Information overload is what I call it. It’s when you try absorbing too much information about trading; too many strategies, systems, news reports, etc. All of this information can become an addiction in its own right. You feel like you ‘need’ to learn more and more and absorb more information, because you think it will give you some edge over other traders or that it will ‘show you’ some trading opportunity you didn’t otherwise see.
In reality, all this type of behaviour does is confuse you and cause you to take stupid trades, otherwise known as over-trading, as we discussed above. You need to forget about all the information on the internet and elsewhere. You don’t need it. It’s a waste of your time and energy. All you truly need is to become ‘in-tune’ with the market by learning to read and trade from the price action. This is all the information you need to analyse.
6. Gambling – having no strategy or edge
Especially if you’re arrogant as we discussed above, it’s extremely easy to end up gambling in the market. Another cause is trading without a strategy or trading edge; many traders think they can just ‘wing it’ and don’t really need to actually learn how to trade. However, if you do not have a real trading method, ideally that you’ve learned from a credible teacher / mentor, you do not have the high-probability trading edge that you need to thrive or even survive in the market. There’s an old saying about casinos, that the “House always wins”, it means that the casino will always win in the end. If you treat trading like a casino, the market and the other traders in it will always take your money in the end.
7. Not having a risk and money management plan
Perhaps another one of the most widespread mistakes that I see traders make over and over again, is not having any type of plan or strategy to manage their risk and their reward.
You need to have a plan in place that says how much money you will risk per trade, in terms of dollars, not pips or percentages. This 1R dollar amount that you risk per trade is not to be exceeded at any one time in the market, ever. Once you exceed that amount at risk, you have broken your rules and violated your discipline and opened yourself up to all the other trading mistakes listed in this lesson. You see…all of these trading mistakes are intertwined with one another, committing one makes committing another one far more likely.
You also need a plan to manage your rewards in the event you start doing well in the market. As I’ve said before, don’t leave all your money in your trading account. A good rule of thumb is to take out at least 50% of your profits each month until you’ve grown your account up to a level you want, once you hit that level, take all the profit out each month. Take some of that money out of your bank and hold it in your hands…you are far less likely to commit stupid trading mistakes when the money feels more real to you.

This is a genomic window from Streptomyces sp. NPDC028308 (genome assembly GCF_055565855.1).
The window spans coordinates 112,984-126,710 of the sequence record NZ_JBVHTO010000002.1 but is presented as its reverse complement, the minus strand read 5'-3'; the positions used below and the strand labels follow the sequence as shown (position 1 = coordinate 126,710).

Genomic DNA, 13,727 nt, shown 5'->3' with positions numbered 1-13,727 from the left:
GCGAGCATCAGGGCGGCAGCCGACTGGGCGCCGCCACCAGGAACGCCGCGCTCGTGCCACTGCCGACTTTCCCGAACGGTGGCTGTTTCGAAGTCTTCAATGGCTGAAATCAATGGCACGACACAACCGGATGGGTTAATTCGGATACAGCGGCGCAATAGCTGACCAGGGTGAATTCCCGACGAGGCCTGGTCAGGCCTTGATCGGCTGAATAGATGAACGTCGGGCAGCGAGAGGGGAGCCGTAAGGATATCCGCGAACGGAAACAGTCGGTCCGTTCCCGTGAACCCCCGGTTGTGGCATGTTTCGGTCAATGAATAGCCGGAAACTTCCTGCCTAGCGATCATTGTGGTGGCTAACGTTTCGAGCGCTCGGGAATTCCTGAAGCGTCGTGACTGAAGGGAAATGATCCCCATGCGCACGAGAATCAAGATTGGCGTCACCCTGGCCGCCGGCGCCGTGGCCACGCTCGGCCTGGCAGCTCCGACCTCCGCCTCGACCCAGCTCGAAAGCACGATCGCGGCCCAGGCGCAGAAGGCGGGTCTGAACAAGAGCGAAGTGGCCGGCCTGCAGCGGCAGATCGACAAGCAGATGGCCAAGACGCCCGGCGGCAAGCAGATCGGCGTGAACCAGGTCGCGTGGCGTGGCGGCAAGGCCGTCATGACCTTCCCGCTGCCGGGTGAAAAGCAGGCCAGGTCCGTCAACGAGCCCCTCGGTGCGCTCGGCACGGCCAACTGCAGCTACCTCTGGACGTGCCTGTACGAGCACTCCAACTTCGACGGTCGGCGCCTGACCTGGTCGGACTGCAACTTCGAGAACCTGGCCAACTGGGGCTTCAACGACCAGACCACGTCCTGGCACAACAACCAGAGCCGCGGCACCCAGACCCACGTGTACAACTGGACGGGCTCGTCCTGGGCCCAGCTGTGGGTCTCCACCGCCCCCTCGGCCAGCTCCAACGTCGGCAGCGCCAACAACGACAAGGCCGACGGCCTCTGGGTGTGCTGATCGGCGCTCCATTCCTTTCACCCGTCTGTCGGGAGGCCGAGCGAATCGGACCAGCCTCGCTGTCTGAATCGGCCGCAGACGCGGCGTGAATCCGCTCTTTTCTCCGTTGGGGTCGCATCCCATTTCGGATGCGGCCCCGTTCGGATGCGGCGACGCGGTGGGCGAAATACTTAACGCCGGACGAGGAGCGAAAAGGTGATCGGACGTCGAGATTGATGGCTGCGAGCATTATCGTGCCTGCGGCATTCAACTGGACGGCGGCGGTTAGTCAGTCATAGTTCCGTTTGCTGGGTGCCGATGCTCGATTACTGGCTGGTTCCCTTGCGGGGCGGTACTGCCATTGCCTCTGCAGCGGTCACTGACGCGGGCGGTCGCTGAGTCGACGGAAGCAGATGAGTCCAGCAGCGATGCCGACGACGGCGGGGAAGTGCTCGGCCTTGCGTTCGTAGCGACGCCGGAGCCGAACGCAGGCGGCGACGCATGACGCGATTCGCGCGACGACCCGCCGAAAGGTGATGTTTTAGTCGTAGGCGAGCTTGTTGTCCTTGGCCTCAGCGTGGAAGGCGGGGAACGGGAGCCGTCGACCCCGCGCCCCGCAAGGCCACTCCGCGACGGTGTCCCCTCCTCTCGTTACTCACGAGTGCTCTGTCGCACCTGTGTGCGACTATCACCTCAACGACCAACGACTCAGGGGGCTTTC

8. Paying too much attention to the news
News is mostly garbage for trading, and as they say, garbage in is garbage out. I can’t tell you how many opinion pieces on financial television or on the internet I’ve seen be clearly wrong. These people that produce these are paid to produce opinions, not to be right. After all, if they knew what they were talking about they’d probably be traders, not opinion makers. Trust yourself, trust your gut, and block everyone else out.
Financial news releases are also mostly irrelevant. You’ll drive yourself crazy trying to figure out what “might or might not” happen with the upcoming NFP release or any other one. At the end of the day, the price action reflects all market variables and it’s all you need.
9. Not educating yourself on how to trade
Trading is a very solitary endeavour, and it lends itself to people believing they can ‘figure it out’ on their own or that they don’t need real education / training. However, this couldn’t be further from the truth.
What we are doing here is risking our hard-earned money to potentially make money, but we can also potentially lose money on any given trade. So, I don’t know about you, but I want to protect my money as much as possible and I certainly want to know what the heck I’m doing before I try trading and putting my money at risk. I obtained training and education from various sources early-on in my trading career and I then used that training to form my own opinions and my own view of the markets.
Nothing is ever ‘concrete’ in trading, but you do need a starting point and a trading education on an effective trading method to get you on the path to success. From there, you will form your own unique understanding and view of the market which will ultimately determine how you trade. I would like to invite you to learn my views on the market and my trading strategies that I teach in my price action trading course and members trading community, as they have worked for me and I’m confident that with some training, open mindedness and willingness to be disciplined, they can work for you too.